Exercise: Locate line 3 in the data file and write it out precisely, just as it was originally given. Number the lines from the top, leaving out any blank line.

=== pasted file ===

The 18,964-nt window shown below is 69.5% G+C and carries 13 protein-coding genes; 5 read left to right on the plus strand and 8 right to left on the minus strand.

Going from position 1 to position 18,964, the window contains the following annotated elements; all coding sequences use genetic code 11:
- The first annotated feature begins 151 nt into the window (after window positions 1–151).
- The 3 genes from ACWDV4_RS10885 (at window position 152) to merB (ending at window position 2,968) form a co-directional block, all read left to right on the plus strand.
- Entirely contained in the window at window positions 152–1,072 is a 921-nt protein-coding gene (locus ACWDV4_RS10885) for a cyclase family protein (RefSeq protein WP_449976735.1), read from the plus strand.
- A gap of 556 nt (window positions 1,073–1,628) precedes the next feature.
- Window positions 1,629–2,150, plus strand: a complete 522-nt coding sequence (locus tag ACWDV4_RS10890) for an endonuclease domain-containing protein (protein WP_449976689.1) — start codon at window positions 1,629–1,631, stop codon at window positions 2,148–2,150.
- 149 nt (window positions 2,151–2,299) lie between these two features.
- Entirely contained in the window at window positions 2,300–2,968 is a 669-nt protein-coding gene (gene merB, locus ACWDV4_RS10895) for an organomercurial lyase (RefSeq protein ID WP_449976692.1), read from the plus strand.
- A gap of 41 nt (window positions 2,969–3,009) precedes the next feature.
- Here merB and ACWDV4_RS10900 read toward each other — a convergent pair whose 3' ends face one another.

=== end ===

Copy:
- The first annotated feature begins 151 nt into the window (after window positions 1–151).